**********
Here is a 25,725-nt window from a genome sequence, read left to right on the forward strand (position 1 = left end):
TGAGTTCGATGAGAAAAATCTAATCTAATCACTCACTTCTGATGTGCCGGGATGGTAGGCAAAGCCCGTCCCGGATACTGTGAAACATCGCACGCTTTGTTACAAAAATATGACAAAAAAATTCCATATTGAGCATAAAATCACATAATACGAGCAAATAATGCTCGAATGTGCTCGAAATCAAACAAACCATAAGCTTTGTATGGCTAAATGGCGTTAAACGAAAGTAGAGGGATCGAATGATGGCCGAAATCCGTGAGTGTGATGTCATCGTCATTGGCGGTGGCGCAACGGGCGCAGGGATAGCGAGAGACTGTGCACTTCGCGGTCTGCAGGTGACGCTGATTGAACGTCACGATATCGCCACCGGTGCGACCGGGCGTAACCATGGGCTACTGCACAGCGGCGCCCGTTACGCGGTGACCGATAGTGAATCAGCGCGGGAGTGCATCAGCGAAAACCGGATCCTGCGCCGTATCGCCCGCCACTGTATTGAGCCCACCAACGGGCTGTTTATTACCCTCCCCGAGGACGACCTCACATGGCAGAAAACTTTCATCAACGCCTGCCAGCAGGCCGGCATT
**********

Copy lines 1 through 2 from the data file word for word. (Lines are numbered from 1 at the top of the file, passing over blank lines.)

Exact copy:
Here is a 25,725-nt window from a genome sequence, read left to right on the forward strand (position 1 = left end):
TGAGTTCGATGAGAAAAATCTAATCTAATCACTCACTTCTGATGTGCCGGGATGGTAGGCAAAGCCCGTCCCGGATACTGTGAAACATCGCACGCTTTGTTACAAAAATATGACAAAAAAATTCCATATTGAGCATAAAATCACATAATACGAGCAAATAATGCTCGAATGTGCTCGAAATCAAACAAACCATAAGCTTTGTATGGCTAAATGGCGTTAAACGAAAGTAGAGGGATCGAATGATGGCCGAAATCCGTGAGTGTGATGTCATCGTCATTGGCGGTGGCGCAACGGGCGCAGGGATAGCGAGAGACTGTGCACTTCGCGGTCTGCAGGTGACGCTGATTGAACGTCACGATATCGCCACCGGTGCGACCGGGCGTAACCATGGGCTACTGCACAGCGGCGCCCGTTACGCGGTGACCGATAGTGAATCAGCGCGGGAGTGCATCAGCGAAAACCGGATCCTGCGCCGTATCGCCCGCCACTGTATTGAGCCCACCAACGGGCTGTTTATTACCCTCCCCGAGGACGACCTCACATGGCAGAAAACTTTCATCAACGCCTGCCAGCAGGCCGGCATT